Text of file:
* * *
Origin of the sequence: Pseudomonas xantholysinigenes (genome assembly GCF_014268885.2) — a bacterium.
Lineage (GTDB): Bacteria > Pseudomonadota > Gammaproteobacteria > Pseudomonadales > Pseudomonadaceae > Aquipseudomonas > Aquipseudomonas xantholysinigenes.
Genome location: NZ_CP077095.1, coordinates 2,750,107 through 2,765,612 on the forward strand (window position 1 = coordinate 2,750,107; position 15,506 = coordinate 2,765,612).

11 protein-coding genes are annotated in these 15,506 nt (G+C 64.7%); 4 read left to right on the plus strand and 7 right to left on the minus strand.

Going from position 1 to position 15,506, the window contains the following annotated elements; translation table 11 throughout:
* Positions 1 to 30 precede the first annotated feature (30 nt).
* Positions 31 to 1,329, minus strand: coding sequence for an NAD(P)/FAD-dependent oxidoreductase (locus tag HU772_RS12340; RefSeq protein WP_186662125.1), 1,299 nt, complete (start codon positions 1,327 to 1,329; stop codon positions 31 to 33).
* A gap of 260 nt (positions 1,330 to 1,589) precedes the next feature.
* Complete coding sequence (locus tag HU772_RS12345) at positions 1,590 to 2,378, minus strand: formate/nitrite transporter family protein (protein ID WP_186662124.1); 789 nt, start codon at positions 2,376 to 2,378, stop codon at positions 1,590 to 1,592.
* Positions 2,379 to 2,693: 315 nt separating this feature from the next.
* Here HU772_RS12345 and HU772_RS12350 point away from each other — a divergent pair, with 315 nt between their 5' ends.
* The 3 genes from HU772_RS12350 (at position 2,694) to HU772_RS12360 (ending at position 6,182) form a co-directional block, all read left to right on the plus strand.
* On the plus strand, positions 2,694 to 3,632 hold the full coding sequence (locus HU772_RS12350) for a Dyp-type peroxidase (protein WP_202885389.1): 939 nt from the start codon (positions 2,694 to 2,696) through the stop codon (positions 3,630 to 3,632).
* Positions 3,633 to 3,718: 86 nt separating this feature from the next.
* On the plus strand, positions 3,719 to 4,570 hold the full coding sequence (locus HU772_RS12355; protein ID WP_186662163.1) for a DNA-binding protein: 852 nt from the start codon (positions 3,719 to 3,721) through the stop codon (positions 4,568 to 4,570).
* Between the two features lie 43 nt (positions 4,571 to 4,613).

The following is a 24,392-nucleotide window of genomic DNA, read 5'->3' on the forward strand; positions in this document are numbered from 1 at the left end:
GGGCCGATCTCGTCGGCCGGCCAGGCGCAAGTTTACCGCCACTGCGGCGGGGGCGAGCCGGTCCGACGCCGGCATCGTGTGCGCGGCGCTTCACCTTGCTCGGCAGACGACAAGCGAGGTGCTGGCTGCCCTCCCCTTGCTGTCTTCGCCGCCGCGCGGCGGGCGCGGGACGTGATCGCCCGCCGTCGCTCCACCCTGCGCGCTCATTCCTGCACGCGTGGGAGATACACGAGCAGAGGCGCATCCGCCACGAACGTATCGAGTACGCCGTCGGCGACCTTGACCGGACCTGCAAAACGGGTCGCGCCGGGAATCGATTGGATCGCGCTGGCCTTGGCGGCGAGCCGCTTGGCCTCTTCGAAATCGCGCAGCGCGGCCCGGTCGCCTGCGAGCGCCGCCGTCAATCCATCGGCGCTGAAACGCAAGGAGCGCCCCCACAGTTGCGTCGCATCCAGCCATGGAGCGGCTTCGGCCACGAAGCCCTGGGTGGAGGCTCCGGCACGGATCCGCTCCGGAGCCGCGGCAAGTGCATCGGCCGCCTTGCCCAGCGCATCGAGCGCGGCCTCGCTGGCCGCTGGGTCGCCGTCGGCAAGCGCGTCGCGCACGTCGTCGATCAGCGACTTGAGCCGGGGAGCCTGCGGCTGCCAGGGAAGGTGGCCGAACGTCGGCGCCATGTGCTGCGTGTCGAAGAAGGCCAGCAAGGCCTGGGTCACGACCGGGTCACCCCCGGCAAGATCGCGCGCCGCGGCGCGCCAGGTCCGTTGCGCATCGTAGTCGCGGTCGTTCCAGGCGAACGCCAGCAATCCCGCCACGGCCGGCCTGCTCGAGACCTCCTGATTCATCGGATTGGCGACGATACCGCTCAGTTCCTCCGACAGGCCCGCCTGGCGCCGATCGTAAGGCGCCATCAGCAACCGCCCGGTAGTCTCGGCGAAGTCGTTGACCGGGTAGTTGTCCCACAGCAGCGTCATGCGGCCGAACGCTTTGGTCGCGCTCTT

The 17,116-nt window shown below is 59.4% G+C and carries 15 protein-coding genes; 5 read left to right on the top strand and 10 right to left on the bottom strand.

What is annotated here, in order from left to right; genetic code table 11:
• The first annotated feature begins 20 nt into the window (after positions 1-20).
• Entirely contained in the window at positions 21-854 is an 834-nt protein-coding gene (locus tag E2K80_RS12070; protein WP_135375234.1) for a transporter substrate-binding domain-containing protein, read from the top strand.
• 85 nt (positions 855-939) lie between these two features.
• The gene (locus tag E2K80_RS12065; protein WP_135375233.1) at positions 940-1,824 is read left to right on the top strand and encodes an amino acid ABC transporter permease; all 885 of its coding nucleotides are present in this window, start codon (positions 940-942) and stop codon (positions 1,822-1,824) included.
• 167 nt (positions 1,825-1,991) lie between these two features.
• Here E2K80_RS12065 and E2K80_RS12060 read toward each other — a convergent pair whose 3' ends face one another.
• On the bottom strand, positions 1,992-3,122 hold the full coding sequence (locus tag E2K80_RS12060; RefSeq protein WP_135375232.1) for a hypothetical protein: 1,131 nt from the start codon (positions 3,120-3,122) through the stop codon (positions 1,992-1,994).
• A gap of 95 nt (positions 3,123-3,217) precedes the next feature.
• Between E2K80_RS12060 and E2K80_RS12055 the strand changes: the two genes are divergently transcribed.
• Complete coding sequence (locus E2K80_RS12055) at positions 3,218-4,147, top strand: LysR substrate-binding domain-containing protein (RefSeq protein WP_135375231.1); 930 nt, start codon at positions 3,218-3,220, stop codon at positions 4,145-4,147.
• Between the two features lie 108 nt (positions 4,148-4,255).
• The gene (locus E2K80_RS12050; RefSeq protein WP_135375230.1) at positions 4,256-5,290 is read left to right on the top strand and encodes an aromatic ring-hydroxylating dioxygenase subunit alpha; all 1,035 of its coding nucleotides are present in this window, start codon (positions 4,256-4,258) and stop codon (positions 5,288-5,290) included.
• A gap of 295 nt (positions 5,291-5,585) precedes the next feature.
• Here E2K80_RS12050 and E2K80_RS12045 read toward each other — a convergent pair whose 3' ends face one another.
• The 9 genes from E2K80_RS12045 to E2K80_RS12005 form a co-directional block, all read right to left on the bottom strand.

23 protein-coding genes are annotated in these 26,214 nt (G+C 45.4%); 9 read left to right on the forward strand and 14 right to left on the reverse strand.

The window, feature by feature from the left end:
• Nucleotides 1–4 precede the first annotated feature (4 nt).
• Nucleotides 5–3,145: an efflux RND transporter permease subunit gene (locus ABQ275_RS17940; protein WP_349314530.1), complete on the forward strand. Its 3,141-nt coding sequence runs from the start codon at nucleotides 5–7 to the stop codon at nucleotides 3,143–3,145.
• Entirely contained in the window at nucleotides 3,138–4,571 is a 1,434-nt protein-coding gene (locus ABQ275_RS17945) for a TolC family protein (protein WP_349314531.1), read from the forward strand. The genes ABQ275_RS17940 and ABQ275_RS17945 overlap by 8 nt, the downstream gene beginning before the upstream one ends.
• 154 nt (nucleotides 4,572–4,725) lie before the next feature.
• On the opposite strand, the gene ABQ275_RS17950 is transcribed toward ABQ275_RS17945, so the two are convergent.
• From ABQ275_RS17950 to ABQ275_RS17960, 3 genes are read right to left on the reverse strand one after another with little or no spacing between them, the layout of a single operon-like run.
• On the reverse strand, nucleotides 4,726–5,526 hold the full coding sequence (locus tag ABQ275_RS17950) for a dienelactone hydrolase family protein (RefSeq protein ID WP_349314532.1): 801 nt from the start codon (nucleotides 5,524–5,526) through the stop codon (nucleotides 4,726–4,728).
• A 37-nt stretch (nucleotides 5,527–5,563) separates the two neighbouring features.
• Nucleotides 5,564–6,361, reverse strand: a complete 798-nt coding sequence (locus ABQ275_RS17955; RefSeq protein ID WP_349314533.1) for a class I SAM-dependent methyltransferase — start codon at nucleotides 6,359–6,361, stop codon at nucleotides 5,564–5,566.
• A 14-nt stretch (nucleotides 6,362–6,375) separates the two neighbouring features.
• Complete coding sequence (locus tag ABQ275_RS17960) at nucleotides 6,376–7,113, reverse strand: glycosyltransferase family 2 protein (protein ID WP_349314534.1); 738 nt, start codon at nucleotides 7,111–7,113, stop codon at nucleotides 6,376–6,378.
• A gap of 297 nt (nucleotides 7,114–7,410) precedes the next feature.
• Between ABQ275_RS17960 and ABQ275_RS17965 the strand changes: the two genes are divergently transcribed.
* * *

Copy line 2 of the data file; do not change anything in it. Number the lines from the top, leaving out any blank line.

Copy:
Lineage (GTDB): Bacteria > Pseudomonadota > Gammaproteobacteria > Pseudomonadales > Pseudomonadaceae > Aquipseudomonas > Aquipseudomonas xantholysinigenes.